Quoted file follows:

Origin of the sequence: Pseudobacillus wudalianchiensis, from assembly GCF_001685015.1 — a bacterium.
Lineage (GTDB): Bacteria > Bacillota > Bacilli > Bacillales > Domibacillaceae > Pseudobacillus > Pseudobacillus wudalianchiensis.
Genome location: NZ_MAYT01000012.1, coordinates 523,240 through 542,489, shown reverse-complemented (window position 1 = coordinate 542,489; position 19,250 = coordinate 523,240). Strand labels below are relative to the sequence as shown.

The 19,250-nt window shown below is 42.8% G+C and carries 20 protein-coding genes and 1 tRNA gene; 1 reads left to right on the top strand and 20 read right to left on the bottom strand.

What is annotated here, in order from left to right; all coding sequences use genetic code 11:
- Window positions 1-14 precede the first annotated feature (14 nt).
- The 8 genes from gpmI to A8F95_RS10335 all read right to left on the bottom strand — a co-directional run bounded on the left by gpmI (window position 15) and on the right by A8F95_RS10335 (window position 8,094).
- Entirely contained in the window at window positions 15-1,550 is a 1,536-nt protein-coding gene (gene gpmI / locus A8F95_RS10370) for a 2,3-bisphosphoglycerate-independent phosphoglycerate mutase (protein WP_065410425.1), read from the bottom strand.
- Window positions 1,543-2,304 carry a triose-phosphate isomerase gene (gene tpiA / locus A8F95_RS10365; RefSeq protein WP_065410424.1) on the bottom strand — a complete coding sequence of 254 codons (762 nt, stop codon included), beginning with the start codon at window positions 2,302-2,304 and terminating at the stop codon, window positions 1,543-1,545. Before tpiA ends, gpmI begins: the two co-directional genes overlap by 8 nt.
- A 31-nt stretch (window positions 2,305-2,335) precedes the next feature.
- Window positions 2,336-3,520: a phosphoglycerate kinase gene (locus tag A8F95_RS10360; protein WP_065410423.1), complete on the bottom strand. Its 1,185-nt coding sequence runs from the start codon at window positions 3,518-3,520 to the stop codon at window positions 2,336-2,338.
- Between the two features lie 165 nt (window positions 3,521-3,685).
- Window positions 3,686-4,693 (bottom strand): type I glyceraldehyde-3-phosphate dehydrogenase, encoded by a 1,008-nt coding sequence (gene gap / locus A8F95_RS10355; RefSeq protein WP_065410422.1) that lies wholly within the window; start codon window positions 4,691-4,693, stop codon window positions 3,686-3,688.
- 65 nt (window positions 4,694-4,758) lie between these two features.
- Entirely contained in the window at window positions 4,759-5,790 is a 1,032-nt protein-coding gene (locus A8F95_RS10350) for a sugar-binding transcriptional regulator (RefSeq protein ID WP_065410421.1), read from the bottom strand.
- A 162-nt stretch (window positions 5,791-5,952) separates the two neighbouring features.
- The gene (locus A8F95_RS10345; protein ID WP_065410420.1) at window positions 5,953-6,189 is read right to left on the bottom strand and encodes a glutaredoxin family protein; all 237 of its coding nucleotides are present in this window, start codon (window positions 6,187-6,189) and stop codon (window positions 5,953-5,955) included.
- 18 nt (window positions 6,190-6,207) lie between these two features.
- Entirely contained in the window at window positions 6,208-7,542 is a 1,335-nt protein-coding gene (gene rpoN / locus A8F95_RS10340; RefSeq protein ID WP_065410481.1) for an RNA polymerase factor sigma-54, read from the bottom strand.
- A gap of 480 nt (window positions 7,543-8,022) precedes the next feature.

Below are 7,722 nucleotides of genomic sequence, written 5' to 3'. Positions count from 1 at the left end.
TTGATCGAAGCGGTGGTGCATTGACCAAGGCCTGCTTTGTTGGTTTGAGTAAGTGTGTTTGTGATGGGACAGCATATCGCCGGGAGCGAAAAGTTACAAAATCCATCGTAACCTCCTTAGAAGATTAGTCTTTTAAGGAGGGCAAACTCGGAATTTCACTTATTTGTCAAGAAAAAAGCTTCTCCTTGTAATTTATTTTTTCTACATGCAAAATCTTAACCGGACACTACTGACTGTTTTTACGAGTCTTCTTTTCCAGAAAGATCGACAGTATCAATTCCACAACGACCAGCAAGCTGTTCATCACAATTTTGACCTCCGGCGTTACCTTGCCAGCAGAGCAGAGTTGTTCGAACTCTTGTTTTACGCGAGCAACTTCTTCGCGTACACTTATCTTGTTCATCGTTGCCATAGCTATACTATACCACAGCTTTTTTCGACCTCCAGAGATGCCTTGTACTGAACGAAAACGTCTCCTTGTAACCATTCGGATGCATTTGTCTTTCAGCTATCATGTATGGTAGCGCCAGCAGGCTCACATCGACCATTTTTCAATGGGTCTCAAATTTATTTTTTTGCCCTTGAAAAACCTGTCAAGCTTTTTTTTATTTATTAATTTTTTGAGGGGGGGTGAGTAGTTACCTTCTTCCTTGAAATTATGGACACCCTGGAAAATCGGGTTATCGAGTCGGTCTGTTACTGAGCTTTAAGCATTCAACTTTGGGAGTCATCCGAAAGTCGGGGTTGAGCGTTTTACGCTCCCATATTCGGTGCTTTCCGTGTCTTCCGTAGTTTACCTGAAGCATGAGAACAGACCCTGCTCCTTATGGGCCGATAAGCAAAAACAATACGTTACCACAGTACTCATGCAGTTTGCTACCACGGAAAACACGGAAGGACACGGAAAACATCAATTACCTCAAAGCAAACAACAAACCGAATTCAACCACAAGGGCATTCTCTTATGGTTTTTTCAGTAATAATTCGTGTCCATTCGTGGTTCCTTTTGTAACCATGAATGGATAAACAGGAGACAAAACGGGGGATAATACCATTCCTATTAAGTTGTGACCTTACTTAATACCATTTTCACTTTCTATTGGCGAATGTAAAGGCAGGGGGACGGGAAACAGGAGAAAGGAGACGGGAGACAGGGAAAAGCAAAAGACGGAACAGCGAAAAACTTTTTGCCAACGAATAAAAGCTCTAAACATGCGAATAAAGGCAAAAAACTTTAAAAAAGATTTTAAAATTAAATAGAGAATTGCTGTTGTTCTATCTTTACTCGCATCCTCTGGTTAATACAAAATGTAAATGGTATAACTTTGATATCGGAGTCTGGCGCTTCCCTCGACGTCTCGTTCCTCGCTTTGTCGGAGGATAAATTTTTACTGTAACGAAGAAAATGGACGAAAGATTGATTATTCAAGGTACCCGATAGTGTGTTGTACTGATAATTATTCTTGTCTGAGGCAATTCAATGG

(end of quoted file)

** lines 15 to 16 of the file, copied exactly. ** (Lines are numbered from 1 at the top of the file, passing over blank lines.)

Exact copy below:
- Entirely contained in the window at window positions 4,759-5,790 is a 1,032-nt protein-coding gene (locus A8F95_RS10350) for a sugar-binding transcriptional regulator (RefSeq protein ID WP_065410421.1), read from the bottom strand.
- A 162-nt stretch (window positions 5,791-5,952) separates the two neighbouring features.